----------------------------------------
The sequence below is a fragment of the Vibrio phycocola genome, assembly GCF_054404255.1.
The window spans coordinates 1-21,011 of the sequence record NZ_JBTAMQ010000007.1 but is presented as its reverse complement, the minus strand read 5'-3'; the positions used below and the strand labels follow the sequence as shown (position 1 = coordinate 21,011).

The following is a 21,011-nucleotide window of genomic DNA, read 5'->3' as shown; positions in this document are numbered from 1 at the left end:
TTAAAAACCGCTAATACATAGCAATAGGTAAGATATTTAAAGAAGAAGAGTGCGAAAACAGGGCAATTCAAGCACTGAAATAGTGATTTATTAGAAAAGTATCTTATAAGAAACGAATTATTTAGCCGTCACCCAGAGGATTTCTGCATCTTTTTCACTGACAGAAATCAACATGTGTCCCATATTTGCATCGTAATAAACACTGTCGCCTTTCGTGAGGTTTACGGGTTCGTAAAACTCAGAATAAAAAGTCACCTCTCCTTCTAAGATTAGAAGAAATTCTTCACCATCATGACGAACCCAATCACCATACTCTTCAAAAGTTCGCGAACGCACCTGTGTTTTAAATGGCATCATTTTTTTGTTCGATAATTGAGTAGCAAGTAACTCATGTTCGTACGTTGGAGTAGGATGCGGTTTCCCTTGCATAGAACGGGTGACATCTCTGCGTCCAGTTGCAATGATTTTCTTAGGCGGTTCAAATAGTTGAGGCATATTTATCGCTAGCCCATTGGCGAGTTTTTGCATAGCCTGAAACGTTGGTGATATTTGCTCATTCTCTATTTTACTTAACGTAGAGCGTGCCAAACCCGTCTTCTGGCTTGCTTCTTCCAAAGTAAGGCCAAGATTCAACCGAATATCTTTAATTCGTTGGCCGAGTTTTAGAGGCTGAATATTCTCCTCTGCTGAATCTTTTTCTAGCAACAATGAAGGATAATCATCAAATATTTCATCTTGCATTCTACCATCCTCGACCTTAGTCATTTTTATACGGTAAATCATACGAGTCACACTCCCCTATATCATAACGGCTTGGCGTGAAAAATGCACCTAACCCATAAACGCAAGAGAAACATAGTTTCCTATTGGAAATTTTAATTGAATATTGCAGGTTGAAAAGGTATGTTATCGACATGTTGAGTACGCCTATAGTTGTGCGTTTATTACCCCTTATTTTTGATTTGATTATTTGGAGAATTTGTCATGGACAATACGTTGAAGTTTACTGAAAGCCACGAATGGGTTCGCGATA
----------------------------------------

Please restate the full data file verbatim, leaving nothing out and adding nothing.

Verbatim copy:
The sequence below is a fragment of the Vibrio phycocola genome, assembly GCF_054404255.1.
The window spans coordinates 1-21,011 of the sequence record NZ_JBTAMQ010000007.1 but is presented as its reverse complement, the minus strand read 5'-3'; the positions used below and the strand labels follow the sequence as shown (position 1 = coordinate 21,011).

The following is a 21,011-nucleotide window of genomic DNA, read 5'->3' as shown; positions in this document are numbered from 1 at the left end:
TTAAAAACCGCTAATACATAGCAATAGGTAAGATATTTAAAGAAGAAGAGTGCGAAAACAGGGCAATTCAAGCACTGAAATAGTGATTTATTAGAAAAGTATCTTATAAGAAACGAATTATTTAGCCGTCACCCAGAGGATTTCTGCATCTTTTTCACTGACAGAAATCAACATGTGTCCCATATTTGCATCGTAATAAACACTGTCGCCTTTCGTGAGGTTTACGGGTTCGTAAAACTCAGAATAAAAAGTCACCTCTCCTTCTAAGATTAGAAGAAATTCTTCACCATCATGACGAACCCAATCACCATACTCTTCAAAAGTTCGCGAACGCACCTGTGTTTTAAATGGCATCATTTTTTTGTTCGATAATTGAGTAGCAAGTAACTCATGTTCGTACGTTGGAGTAGGATGCGGTTTCCCTTGCATAGAACGGGTGACATCTCTGCGTCCAGTTGCAATGATTTTCTTAGGCGGTTCAAATAGTTGAGGCATATTTATCGCTAGCCCATTGGCGAGTTTTTGCATAGCCTGAAACGTTGGTGATATTTGCTCATTCTCTATTTTACTTAACGTAGAGCGTGCCAAACCCGTCTTCTGGCTTGCTTCTTCCAAAGTAAGGCCAAGATTCAACCGAATATCTTTAATTCGTTGGCCGAGTTTTAGAGGCTGAATATTCTCCTCTGCTGAATCTTTTTCTAGCAACAATGAAGGATAATCATCAAATATTTCATCTTGCATTCTACCATCCTCGACCTTAGTCATTTTTATACGGTAAATCATACGAGTCACACTCCCCTATATCATAACGGCTTGGCGTGAAAAATGCACCTAACCCATAAACGCAAGAGAAACATAGTTTCCTATTGGAAATTTTAATTGAATATTGCAGGTTGAAAAGGTATGTTATCGACATGTTGAGTACGCCTATAGTTGTGCGTTTATTACCCCTTATTTTTGATTTGATTATTTGGAGAATTTGTCATGGACAATACGTTGAAGTTTACTGAAAGCCACGAATGGGTTCGCGATA